Recently laser technology has gained wide-spread use within almost all fields, including laparoscopic surgery. A laser is a device that emits light (electromagnetic radiation) via a procedure for optical amplification based on the stimulated emission of photons. The term "laser" was initially an acronym for Light Amplification by Stimulated Emission of Radiation. The emitted laser light is notable for its high degree of spatial and temporal coherence, unattainable using other technologies. Both laser and electrosurgery work on an identical biological principle by intracellular fluid is intensively heated causing the cell membrane to explode as in cutting, or to slowly dehydrate the process of coagulation during minimal access surgery.

Laser surgery was introduced in the early 1950s, however it didn't gain popularity before last ten years. Electrosurgery, in use since the turn of this century, uses high frequency (radio-frequency) energy for cutting as well as other forms of coagulation. There are various types of lasers. In this review we refer to the CO2 laser, not another modalities such as YAG, etc.


In electrosurgery, the high density of the RF current applied through the active electrosurgical electrode leads to a cutting action, provided the electrode includes a small surface which can be use with versatile laparoscopic instruments like Hook, Aspiration Needle, Maryland, Tritom, Spatula and even with Scissors..

The efficiency of electrosurgery is depending on

  • The shape from the electrode
  • The frequency and wave modulation
  • Peak-to-peak voltage
  • Current and output impedance from the generator

The cut can be smooth, with absolutely no arcing, or it may be charring and burn the tissue. This great variation of tissue effects is generally ignored or misunderstood, and that's why some surgeons claim that the cut by having an electrosurgical scalpel provides better wound healing than the usual laser, while some claim the reverse. Electrosurgical coagulation may be carried out in many different forms slow, delicate contact coagulation with bipolar forceps, to light charring and burning within the spray coagulation mode. The biological effect, accordingly, significantly is different from gentle tissue dehydration to burning, charring and even carbonization. The temperature differences during. the different coagulation processes may vary between 100 degrees Celsius to more than 500 degrees Celsius.

Reviewing these many variables, it's possible to understand why claims are being produced in favor of laser surgery. The laser beam includes a cutting effect similar to electrosurgery, without tissue contact but, since there are fewer variables using the laser, the cut is more uniform. This may be a benefit for many surgeons, but a disadvantage for other surgeons especialy in laparoscopic surgery because of loss of depth perception, depending on many factors. Coagulation with the laser is comparable to spray coagulation mode of electrosurgery, Spray of electrosurgery is coagulation current from distance but perhaps more controllable and predictable. Again, this depends on the instrumentation and experience of the surgeon with the different modalities.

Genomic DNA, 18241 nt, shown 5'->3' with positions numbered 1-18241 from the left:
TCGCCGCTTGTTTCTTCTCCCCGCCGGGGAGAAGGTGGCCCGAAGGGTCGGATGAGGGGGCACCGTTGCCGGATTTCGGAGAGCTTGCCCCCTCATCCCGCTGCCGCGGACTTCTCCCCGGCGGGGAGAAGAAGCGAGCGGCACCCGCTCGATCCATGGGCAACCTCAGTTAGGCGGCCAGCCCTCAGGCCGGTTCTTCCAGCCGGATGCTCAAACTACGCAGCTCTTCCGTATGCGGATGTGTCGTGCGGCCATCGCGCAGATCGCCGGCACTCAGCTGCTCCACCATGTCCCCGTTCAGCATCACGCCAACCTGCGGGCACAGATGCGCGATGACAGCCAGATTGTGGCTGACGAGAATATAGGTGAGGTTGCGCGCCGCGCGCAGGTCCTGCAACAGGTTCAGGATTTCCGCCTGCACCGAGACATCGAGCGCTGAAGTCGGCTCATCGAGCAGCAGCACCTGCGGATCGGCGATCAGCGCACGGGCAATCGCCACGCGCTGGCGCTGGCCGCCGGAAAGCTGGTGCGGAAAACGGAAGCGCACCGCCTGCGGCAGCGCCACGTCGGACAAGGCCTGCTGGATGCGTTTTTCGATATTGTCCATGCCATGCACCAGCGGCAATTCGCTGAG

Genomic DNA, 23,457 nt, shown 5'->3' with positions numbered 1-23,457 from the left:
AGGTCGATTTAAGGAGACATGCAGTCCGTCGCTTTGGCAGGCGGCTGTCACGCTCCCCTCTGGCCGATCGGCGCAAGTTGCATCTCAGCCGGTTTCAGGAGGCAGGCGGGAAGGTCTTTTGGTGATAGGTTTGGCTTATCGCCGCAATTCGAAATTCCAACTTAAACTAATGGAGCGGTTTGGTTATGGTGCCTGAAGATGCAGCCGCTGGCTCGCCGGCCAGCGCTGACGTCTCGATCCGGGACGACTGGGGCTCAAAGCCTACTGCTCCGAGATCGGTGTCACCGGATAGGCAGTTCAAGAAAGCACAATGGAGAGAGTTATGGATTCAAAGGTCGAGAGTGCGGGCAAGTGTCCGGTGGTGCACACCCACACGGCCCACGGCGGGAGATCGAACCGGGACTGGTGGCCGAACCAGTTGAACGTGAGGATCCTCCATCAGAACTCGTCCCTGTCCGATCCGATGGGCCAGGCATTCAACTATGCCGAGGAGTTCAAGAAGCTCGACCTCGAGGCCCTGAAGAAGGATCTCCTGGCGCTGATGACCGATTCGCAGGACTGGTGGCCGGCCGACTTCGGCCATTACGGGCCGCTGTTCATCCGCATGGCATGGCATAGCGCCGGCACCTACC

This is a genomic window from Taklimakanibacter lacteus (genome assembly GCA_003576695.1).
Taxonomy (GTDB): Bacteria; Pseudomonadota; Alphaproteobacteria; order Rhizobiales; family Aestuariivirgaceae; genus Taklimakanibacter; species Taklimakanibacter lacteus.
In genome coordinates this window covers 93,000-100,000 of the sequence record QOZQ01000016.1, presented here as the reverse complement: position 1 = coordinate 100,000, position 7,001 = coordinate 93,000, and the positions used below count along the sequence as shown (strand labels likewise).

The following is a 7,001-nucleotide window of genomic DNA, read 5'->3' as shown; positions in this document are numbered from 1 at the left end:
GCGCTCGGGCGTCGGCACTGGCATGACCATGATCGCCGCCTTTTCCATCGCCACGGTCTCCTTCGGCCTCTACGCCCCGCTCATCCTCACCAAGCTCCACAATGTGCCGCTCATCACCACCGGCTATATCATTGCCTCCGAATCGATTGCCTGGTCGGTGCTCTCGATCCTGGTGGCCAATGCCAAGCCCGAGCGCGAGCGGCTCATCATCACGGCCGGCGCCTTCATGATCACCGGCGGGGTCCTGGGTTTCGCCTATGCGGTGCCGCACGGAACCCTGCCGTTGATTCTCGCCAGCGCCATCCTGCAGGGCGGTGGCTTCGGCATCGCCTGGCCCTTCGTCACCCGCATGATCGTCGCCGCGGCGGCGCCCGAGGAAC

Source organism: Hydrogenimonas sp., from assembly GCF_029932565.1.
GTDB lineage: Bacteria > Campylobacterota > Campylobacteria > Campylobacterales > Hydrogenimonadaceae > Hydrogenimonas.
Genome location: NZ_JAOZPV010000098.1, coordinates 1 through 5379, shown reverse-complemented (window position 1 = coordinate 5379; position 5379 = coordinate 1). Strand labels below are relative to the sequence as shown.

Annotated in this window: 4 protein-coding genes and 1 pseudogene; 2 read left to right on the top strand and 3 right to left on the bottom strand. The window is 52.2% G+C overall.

The electrosurgical cutting electrode can be a fine micro-needle, a lancet, a knife, a wire or band loop, a snare, or even an energized scalpel or scissors. This suggests the enormous variations, and also the requirement to choose the proper device, because the electrode also determines the cutting performance. Additionally. the present waveform is really a significant factor in the cutting performance. An even, non-modulated current is much more ideal for scalpel-like cutting, whereas the modulated current gives cuts with predetermined coagulation. The output high intensity selected, as well as the output impedance from the generator, are also important regarding cutting performance. Having so many parameters and choices, there is no wonder that some surgeons are unhappy with the cutting performance of the electrosurgical system; some believe that choosing the proper electrode alone guarantees the required results. If all the parameters mentioned are taken into consideration, with understanding, the electrosurgical cut is going to be precisely the way the most discriminating surgeon desires.

Cutting using the laser looks to become simpler with regards to the number of parameters to be considered; the surgeon needs only to concentrate on the beam, have it in focus, and select the correct intensity. However, tissue excavation or snaring is merely difficult with the laser.


The targeting of the surgical area is obviously more standard with the electrosurgical method because, even under the microscope, the active electrode is first aligned to the intended approach, after which the generator is activated. With forceps coagulation, unipolar or bipolar, the targeting isn't just more standard, however the forceps are also used to mechanically close the vessel. This really is something the laser cannot do. The targeting from the laser beam is a lot more critical, and usually requires a costly optical system. When the laser is activated, the beam better be on target; no mechanical tissue manipulation with the active electrode is possible.